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Diaphragm strength in acute systemic lupus erythematosus in a patient with paradoxical abdominal motion and reduced lung volumes


Diaphragmatic weakness is reported as a common feature of the shrinking lung syndrome of systemic lupus erythematosus (SLE). However, in chronic stable SLE it has been shown that, despite poor performance of voluntary tests of diaphragm strength, twitch pressures obtained by stimulating the phrenic nerves are normal. We present a patient with acute SLE and pulmonary involvement who, despite having paradoxical abdominal motion and low maximal inspiratory pressures during voluntary manoeuvres, had normal diaphragm strength when assessed with magnetic stimulation of the phrenic nerves. Following immunosuppressive therapy symptoms and lung function improved, yet diaphragm contractility remained normal and unchanged. We suggest that this case supports the view that reduced diaphragm muscle contractility per se does not explain the small volume lungs and respiratory symptoms in patients with acute SLE.

  • systemic lupus erythematosus
  • diaphragmatic strength
  • lung volumes

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Case history

A 29 year old woman known to have systemic lupus erythematosus (SLE) was admitted for investigation of breathlessness and pyrexia. She had become increasingly breathless on exertion over the previous few weeks and had developed orthopnoea. She also complained of severe pleuritic chest pain which had been a feature of previous exacerbations of her SLE.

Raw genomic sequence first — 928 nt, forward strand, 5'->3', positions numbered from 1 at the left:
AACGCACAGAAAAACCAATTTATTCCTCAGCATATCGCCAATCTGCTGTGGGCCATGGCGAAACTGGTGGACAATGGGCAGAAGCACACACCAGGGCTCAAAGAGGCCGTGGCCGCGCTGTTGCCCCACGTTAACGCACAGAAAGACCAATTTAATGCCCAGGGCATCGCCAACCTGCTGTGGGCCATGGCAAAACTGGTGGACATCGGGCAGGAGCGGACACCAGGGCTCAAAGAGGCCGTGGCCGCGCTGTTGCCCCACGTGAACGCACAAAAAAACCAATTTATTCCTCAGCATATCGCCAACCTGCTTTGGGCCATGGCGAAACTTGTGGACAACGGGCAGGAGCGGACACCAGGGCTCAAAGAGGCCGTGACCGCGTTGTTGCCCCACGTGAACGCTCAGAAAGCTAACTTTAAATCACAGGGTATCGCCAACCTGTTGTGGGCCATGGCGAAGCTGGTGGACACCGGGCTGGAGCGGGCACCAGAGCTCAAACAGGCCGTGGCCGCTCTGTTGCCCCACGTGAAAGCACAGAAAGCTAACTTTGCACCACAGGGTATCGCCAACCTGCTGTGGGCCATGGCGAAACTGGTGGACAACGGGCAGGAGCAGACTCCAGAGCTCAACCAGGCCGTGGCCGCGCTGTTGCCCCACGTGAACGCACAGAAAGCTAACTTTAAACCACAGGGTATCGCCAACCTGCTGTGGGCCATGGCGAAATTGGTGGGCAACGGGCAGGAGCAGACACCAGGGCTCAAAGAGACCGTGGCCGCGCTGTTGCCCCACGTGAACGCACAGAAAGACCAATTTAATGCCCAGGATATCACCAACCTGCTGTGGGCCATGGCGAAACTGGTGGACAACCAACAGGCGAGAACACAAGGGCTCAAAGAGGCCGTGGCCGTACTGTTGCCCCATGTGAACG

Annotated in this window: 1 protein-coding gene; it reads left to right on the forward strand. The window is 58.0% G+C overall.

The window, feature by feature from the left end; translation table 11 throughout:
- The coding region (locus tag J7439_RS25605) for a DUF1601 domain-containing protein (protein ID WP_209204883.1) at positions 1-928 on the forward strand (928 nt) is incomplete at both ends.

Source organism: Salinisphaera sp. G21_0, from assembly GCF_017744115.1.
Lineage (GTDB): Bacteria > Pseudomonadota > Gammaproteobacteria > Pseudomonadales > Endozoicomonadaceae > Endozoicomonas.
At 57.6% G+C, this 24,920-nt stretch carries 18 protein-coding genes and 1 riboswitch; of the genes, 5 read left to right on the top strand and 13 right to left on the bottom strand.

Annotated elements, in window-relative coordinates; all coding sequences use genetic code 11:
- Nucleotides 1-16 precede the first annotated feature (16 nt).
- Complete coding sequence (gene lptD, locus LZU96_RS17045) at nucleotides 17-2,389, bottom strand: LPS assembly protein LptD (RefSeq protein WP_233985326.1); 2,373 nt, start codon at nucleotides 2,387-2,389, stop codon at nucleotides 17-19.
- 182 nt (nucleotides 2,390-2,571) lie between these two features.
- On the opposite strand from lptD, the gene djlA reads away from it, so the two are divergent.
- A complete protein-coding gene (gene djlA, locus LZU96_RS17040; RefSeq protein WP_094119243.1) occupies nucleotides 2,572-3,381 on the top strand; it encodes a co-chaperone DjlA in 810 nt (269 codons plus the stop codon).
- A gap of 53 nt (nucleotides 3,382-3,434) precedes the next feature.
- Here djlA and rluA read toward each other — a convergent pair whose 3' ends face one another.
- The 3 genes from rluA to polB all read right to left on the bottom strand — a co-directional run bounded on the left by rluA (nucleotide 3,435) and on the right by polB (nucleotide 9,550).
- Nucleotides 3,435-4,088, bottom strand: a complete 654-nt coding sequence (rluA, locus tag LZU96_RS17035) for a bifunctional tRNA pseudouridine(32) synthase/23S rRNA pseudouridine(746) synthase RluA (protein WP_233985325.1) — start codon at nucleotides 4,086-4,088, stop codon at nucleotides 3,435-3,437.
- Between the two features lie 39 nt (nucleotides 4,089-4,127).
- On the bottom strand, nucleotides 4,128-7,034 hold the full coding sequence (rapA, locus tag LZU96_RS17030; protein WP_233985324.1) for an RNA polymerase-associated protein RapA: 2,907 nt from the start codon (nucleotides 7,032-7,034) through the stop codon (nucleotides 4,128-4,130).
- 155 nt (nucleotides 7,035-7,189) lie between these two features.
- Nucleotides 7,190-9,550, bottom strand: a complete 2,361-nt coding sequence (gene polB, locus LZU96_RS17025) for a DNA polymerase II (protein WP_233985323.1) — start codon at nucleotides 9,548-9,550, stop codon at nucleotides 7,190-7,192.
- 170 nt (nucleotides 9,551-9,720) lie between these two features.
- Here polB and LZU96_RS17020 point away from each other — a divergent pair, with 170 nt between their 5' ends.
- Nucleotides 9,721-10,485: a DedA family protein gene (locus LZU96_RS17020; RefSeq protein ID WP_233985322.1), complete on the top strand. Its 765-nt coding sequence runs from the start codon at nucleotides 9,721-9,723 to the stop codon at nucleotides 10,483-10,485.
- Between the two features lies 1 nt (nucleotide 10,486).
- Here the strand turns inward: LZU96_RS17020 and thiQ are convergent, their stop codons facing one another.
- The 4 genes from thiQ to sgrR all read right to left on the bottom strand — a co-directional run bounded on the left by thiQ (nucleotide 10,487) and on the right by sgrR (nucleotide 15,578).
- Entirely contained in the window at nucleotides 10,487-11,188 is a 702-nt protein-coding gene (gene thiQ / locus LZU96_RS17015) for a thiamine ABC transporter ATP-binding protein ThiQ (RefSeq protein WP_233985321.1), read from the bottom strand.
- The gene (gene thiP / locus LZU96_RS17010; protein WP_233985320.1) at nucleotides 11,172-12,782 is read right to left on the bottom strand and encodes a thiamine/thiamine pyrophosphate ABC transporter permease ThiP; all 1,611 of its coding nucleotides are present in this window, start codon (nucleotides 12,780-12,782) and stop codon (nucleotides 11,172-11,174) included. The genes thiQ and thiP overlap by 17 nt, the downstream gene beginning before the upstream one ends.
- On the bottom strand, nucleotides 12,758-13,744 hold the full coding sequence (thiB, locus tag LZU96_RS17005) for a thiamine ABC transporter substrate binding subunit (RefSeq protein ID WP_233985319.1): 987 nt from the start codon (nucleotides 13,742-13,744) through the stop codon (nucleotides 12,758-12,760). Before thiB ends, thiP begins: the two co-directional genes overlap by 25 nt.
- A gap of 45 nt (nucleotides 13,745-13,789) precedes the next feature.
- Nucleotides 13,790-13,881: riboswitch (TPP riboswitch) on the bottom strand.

On examination the respiratory rate was 40 per minute, pulse 100 per minute, and paradoxical abdominal motion was present when sitting upright as well as when supine.

The chest radiograph showed small volume lungs associated with elevation of both hemi-diaphragms but there were no pulmonary infiltrates. Arterial blood gas tensions on air showed a Po 2 of 9.8 kPa and a Pco 2 of 4.4 kPa. The vital capacity (VC) was 1.43 l (40% predicted), total lung capacity (TLC) 2.08 l (41% predicted), residual volume (RV) 0.65 l (47% predicted), and functional residual capacity (FRC) 1.13 l (40% predicted). The carbon monoxide transfer factor (Tlco) was reduced at 5.57 mmol/kPa/min (20% predicted) and the transfer coefficient (Kco) was 4.93 mmol/min/kPa/l (88% predicted).

The patient was referred for respiratory muscle assessment because of suspected diaphragm weakness. Bilateral and unilateral anterior magnetic stimulation of the phrenic nerves was performed in addition to standard voluntary tests of respiratory muscle function, the results of which are shown in table 1 (visit 1).

Table 1

Respiratory muscle data

She was treated with intravenous methylprednisolone (1 g) and cyclophosphamide (750 mg) every 15 days. There was a rapid improvement in her symptoms, particularly with regard to the pleuritic chest pain which, although still present, was markedly reduced during quiet breathing. Lung volumes remained reduced; VC 1.14 l (32% predicted), TLC 2.28 l (45% predicted), and FRC 1.54 l (55% predicted). Tlco was improved at 9.23 mmol/kPa/min (34% predicted). The chest radiographic appearance was unchanged. Respiratory muscle assessment was repeated after 2 months of treatment (visit 2, table 1).